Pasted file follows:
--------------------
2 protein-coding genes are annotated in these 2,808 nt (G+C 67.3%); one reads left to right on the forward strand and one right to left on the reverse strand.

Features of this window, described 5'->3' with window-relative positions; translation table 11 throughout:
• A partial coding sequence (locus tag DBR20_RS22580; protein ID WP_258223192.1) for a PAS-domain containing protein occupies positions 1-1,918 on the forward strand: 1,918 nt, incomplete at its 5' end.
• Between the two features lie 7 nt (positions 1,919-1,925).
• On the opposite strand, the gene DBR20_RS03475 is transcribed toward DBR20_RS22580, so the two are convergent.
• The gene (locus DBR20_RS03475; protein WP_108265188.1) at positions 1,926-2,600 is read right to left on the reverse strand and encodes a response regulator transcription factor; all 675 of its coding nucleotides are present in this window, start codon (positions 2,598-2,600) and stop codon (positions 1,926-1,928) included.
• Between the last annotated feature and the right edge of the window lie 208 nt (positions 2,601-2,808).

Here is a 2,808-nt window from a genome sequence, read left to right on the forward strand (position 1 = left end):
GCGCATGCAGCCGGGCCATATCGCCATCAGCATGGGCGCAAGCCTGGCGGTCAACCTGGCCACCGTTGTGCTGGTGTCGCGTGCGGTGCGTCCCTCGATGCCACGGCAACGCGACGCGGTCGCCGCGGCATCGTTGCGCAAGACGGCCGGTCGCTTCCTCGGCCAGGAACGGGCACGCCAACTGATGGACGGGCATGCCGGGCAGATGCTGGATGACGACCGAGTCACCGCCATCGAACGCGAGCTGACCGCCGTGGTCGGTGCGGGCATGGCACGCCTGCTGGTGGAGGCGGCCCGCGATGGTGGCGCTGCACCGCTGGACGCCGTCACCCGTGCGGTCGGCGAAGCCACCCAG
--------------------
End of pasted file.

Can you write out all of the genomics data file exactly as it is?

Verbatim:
2 protein-coding genes are annotated in these 2,808 nt (G+C 67.3%); one reads left to right on the forward strand and one right to left on the reverse strand.

Features of this window, described 5'->3' with window-relative positions; translation table 11 throughout:
• A partial coding sequence (locus tag DBR20_RS22580; protein ID WP_258223192.1) for a PAS-domain containing protein occupies positions 1-1,918 on the forward strand: 1,918 nt, incomplete at its 5' end.
• Between the two features lie 7 nt (positions 1,919-1,925).
• On the opposite strand, the gene DBR20_RS03475 is transcribed toward DBR20_RS22580, so the two are convergent.
• The gene (locus DBR20_RS03475; protein WP_108265188.1) at positions 1,926-2,600 is read right to left on the reverse strand and encodes a response regulator transcription factor; all 675 of its coding nucleotides are present in this window, start codon (positions 2,598-2,600) and stop codon (positions 1,926-1,928) included.
• Between the last annotated feature and the right edge of the window lie 208 nt (positions 2,601-2,808).

Here is a 2,808-nt window from a genome sequence, read left to right on the forward strand (position 1 = left end):
GCGCATGCAGCCGGGCCATATCGCCATCAGCATGGGCGCAAGCCTGGCGGTCAACCTGGCCACCGTTGTGCTGGTGTCGCGTGCGGTGCGTCCCTCGATGCCACGGCAACGCGACGCGGTCGCCGCGGCATCGTTGCGCAAGACGGCCGGTCGCTTCCTCGGCCAGGAACGGGCACGCCAACTGATGGACGGGCATGCCGGGCAGATGCTGGATGACGACCGAGTCACCGCCATCGAACGCGAGCTGACCGCCGTGGTCGGTGCGGGCATGGCACGCCTGCTGGTGGAGGCGGCCCGCGATGGTGGCGCTGCACCGCTGGACGCCGTCACCCGTGCGGTCGGCGAAGCCACCCAG